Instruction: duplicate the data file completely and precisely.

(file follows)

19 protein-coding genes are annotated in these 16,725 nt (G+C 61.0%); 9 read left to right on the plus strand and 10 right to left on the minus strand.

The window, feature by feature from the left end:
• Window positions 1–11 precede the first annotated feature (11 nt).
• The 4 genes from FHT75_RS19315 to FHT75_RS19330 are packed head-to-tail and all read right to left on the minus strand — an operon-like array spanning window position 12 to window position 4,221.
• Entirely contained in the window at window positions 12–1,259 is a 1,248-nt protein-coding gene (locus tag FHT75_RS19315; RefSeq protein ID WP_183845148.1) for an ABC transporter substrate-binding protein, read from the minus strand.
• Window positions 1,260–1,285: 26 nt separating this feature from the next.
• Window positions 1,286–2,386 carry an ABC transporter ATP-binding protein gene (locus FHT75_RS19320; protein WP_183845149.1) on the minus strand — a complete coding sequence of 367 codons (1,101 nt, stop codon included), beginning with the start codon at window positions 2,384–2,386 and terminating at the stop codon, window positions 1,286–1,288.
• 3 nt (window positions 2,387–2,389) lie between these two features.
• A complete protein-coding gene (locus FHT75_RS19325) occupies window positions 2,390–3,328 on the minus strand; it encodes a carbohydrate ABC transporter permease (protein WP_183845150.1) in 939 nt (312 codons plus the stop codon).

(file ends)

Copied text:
19 protein-coding genes are annotated in these 16,725 nt (G+C 61.0%); 9 read left to right on the plus strand and 10 right to left on the minus strand.

The window, feature by feature from the left end:
• Window positions 1–11 precede the first annotated feature (11 nt).
• The 4 genes from FHT75_RS19315 to FHT75_RS19330 are packed head-to-tail and all read right to left on the minus strand — an operon-like array spanning window position 12 to window position 4,221.
• Entirely contained in the window at window positions 12–1,259 is a 1,248-nt protein-coding gene (locus tag FHT75_RS19315; RefSeq protein ID WP_183845148.1) for an ABC transporter substrate-binding protein, read from the minus strand.
• Window positions 1,260–1,285: 26 nt separating this feature from the next.
• Window positions 1,286–2,386 carry an ABC transporter ATP-binding protein gene (locus FHT75_RS19320; protein WP_183845149.1) on the minus strand — a complete coding sequence of 367 codons (1,101 nt, stop codon included), beginning with the start codon at window positions 2,384–2,386 and terminating at the stop codon, window positions 1,286–1,288.
• 3 nt (window positions 2,387–2,389) lie between these two features.
• A complete protein-coding gene (locus FHT75_RS19325) occupies window positions 2,390–3,328 on the minus strand; it encodes a carbohydrate ABC transporter permease (protein WP_183845150.1) in 939 nt (312 codons plus the stop codon).